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Browse through any marketing magazine or website these days, and you'll quickly notice the obsession with Millennials, and the up-and-coming Generation Z. But what many marketers often forget is that Generation X, the cohort born between 1965 to 1980, holds a lot of power.

Now at their best-earning years, Generation X are on their way to reaching the top of their profession. Ignoring them means ignoring a demographic that has impressive influence over both household and company decisions.

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Here are some important statistics about the so called “sandwich generation”.

Generation X, work and the economy

They may be overlooked, but Gen X's impact on workplace and the economy is hard to ignore. 

1. People from Generation X currently make thirty-one percent of the total US income, even though they only comprise twenty-five percent of the population. (TWEET THIS STAT)

2. Gen Xers are economically active: they found fifty-five percent of today’s startups. (TWEET THIS STAT)

3. They outspend all other generations when it comes to housing, clothing, eating out and entertainment, according to the U.S. Department of Labor. (TWEET THIS STAT)

3. Members of Generation X make a middle-class income, with an average of $50,400. By comparison, Millennials only make $34,430 on average. (TWEET THIS STAT)

4. Research from Dr. Mary Donohue, a generational expert and social scientist, shows that good Xer-Millennial relationships in the workplace decreases employee turnover by fifty percent, and increases productivity by eleven percent. (TWEET THIS STAT)

Generation X, education and culture

They are a discerning, well-educated generation that values quality and respect for their knowledge.

6. Thirty-five percent of Xers in the U.S. have college degrees, compared to 19 percent of Millennials. This means that they tend to hold more powerful positions in organizations. They also make good mentors for the younger generation. (TWEET THIS STAT)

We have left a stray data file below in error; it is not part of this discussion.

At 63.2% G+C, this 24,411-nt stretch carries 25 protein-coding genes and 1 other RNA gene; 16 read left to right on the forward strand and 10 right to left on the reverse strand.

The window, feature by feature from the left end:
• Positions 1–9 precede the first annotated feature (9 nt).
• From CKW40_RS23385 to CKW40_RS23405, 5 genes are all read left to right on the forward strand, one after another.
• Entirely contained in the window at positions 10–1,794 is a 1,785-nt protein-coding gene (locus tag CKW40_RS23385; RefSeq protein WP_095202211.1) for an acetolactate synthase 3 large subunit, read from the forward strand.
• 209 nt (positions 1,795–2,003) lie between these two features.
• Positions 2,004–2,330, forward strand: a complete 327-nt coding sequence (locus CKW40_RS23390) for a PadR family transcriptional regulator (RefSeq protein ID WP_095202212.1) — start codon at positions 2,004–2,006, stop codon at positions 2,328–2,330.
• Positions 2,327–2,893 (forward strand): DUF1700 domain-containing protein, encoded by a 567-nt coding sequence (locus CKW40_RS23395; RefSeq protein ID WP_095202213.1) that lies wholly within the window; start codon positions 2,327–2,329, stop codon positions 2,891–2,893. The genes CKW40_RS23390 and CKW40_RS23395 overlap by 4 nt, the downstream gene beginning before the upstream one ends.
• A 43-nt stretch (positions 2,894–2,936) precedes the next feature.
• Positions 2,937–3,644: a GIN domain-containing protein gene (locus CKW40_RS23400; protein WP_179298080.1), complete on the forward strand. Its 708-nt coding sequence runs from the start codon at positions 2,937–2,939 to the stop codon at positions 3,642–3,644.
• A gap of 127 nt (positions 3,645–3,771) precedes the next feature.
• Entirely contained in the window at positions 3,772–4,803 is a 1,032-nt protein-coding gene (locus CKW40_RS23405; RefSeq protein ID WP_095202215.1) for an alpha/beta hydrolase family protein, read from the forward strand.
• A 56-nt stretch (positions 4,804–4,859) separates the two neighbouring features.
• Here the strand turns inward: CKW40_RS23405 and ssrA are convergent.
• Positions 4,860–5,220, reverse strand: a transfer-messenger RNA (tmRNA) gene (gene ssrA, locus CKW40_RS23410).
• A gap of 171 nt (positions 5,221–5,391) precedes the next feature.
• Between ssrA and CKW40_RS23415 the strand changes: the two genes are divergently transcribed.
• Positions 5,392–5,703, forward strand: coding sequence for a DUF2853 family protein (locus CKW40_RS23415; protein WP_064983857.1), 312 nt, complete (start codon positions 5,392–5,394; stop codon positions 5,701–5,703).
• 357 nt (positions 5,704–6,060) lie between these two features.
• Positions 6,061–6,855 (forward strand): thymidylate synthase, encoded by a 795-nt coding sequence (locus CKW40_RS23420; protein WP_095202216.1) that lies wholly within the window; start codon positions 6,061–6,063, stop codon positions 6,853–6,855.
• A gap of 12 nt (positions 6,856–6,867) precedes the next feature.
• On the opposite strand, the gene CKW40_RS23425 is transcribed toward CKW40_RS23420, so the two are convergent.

7. Known as the self-deprecating generation, only fourty-one percent of them actually identify with the label “Generation X”. Compared to sixty-one percent of Millennials who think they’re a special generation, members of Generation X don’t tend to believe in their own uniqueness. (TWEET THIS STAT)

8. Generation Xers love social media. Eighty-one percent of them have Facebook accounts, which they use more for keeping up with news and their kids than for self-promotion. (TWEET THIS STAT)

9. Members of this cohort spend about seven hours a week on social media, according to a 2017 Nielsen study. In comparison, Millennials spend just over six hours per week on social. (TWEET THIS STAT)

10. Gen Xers spend about 32 hours a week consuming all media.

Generation X, marketing and branding

Members of Generation X also have an interesting relationship with brands. They know themselves as the forgotten generation, between the more populous Boomers and Millennials.

11. Fifty-four percent of Gen Xers are frustrated that brands constantly ignore them. (TWEET THIS STAT)

12. Twenty-seven percent of Canadian Gen Xers don’t feel like advertising aimed at them actually reflects their experience. This means that they don’t feel like they can connect to brands or products easily. (TWEET THIS STAT)

13. If you want to market to Generation X, you should not forget traditional media. Forty-eight percent listen to the radio, sixty-two percent still read newspapers and eighty-five percent watch traditional television. (TWEET THIS STAT)

Ignore them at your peril

Despite being the smallest in numbers, Generation X currently has the biggest disposable income to spend on your products. Now in positions of power in their organizations, they also have a strong influence on corporate purchases. Using customer intelligence to get to know them, their needs, and their expectations is critical for your business’ survival.

The Everything Guide to Gen Z

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Kelvin Claveria

Kelvin Claveria was the former Content Marketing Manager and was responsible for Vision Critical's blog and social media marketing program. Before joining Vision Critical's global marketing team, Kelvin worked at Dunn PR, a Vancouver-based public relations firm. His experience includes working with lifestyle, real estate, and non-profit clients to develop social media marketing and PR strategies. Kelvin has a Bachelor of Business Administration from SFU's Beedie School of Business.
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